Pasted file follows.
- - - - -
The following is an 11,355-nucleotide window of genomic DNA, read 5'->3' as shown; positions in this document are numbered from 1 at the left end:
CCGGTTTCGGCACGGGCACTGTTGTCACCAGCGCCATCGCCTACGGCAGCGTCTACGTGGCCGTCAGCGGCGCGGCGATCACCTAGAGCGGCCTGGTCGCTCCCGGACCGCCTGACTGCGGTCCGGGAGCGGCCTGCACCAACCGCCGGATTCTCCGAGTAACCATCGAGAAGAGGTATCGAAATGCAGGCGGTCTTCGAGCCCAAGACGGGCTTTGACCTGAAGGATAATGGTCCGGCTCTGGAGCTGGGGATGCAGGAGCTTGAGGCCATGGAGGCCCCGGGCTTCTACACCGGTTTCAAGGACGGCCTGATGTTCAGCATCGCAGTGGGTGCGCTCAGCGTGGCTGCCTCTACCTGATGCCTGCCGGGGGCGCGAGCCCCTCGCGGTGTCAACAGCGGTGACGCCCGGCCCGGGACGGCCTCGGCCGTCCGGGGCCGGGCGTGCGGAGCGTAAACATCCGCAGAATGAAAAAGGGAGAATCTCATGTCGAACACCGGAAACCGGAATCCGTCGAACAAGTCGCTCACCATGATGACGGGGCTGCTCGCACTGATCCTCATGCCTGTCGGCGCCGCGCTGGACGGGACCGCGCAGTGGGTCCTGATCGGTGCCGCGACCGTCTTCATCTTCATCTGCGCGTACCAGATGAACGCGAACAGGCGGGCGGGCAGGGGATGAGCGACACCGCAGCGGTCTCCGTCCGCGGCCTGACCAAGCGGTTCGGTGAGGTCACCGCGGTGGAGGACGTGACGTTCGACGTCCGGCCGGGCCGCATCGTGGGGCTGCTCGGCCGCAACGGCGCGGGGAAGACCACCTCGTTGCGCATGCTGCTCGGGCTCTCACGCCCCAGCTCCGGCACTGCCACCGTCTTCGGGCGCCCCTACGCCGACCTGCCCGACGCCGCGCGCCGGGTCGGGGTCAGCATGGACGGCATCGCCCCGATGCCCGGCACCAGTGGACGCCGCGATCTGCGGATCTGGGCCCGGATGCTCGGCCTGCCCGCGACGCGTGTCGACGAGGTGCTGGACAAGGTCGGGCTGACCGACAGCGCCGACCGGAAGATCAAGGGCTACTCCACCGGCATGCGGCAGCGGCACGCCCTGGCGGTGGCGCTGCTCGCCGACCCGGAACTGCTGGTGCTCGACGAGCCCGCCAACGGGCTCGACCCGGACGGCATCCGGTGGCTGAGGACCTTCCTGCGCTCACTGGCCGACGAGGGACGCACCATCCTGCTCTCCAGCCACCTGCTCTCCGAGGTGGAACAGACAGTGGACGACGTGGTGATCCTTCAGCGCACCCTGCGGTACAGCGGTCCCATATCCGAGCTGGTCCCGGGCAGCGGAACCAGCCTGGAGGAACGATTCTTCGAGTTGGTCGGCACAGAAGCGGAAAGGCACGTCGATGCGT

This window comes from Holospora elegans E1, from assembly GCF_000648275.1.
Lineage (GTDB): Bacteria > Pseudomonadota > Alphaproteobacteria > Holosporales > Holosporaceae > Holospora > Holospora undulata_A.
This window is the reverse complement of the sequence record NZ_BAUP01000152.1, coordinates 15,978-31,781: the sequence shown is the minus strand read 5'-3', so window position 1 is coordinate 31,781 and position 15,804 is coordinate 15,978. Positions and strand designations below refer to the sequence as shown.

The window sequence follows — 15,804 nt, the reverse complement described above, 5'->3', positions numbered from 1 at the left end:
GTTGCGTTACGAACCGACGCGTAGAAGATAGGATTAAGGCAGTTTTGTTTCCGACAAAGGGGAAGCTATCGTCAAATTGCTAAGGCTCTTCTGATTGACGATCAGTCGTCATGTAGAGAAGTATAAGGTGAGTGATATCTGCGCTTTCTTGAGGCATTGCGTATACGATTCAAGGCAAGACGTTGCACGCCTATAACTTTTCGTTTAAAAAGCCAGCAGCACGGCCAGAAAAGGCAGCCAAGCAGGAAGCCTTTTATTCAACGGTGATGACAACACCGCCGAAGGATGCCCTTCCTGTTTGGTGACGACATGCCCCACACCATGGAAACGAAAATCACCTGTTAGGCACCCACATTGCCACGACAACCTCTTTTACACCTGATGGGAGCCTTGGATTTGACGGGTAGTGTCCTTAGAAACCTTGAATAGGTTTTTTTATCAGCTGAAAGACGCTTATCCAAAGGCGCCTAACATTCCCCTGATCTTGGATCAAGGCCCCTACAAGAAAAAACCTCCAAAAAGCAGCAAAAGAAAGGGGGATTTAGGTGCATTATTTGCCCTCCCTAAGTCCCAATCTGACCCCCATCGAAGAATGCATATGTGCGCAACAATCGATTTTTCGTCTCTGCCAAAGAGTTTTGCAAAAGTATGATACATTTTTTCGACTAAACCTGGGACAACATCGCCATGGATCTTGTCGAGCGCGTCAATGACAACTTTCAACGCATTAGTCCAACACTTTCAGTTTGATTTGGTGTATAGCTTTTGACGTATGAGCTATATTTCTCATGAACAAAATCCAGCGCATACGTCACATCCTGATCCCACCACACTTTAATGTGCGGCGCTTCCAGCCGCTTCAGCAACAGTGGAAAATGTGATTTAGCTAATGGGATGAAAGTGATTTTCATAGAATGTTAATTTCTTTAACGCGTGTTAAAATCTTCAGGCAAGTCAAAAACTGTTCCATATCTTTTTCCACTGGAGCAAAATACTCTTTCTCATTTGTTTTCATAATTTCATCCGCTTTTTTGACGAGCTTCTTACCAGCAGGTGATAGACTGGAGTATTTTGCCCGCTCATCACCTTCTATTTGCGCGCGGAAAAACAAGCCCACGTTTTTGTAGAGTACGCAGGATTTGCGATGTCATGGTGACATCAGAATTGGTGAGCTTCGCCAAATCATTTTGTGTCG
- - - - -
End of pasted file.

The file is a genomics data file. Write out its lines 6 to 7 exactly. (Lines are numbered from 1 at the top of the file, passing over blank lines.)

The window sequence follows — 15,804 nt, the reverse complement described above, 5'->3', positions numbered from 1 at the left end:
GTTGCGTTACGAACCGACGCGTAGAAGATAGGATTAAGGCAGTTTTGTTTCCGACAAAGGGGAAGCTATCGTCAAATTGCTAAGGCTCTTCTGATTGACGATCAGTCGTCATGTAGAGAAGTATAAGGTGAGTGATATCTGCGCTTTCTTGAGGCATTGCGTATACGATTCAAGGCAAGACGTTGCACGCCTATAACTTTTCGTTTAAAAAGCCAGCAGCACGGCCAGAAAAGGCAGCCAAGCAGGAAGCCTTTTATTCAACGGTGATGACAACACCGCCGAAGGATGCCCTTCCTGTTTGGTGACGACATGCCCCACACCATGGAAACGAAAATCACCTGTTAGGCACCCACATTGCCACGACAACCTCTTTTACACCTGATGGGAGCCTTGGATTTGACGGGTAGTGTCCTTAGAAACCTTGAATAGGTTTTTTTATCAGCTGAAAGACGCTTATCCAAAGGCGCCTAACATTCCCCTGATCTTGGATCAAGGCCCCTACAAGAAAAAACCTCCAAAAAGCAGCAAAAGAAAGGGGGATTTAGGTGCATTATTTGCCCTCCCTAAGTCCCAATCTGACCCCCATCGAAGAATGCATATGTGCGCAACAATCGATTTTTCGTCTCTGCCAAAGAGTTTTGCAAAAGTATGATACATTTTTTCGACTAAACCTGGGACAACATCGCCATGGATCTTGTCGAGCGCGTCAATGACAACTTTCAACGCATTAGTCCAACACTTTCAGTTTGATTTGGTGTATAGCTTTTGACGTATGAGCTATATTTCTCATGAACAAAATCCAGCGCATACGTCACATCCTGATCCCACCACACTTTAATGTGCGGCGCTTCCAGCCGCTTCAGCAACAGTGGAAAATGTGATTTAGCTAATGGGATGAAAGTGATTTTCATAGAATGTTAATTTCTTTAACGCGTGTTAAAATCTTCAGGCAAGTCAAAAACTGTTCCATATCTTTTTCCACTGGAGCAAAATACTCTTTCTCATTTGTTTTCATAATTTCATCCGCTTTTTTGACGAGCTTCTTACCAGCAGGTGATAGACTGGAGTATTTTGCCCGCTCATCACCTTCTATTTGCGCGCGGAAAAACAAGCCCACGTTTTTGTAGAGTACGCAGGATTTGCGATGTCATGGTGACATCAGAATTGGTGAGCTTCGCCAAATCATTTTGTGTCG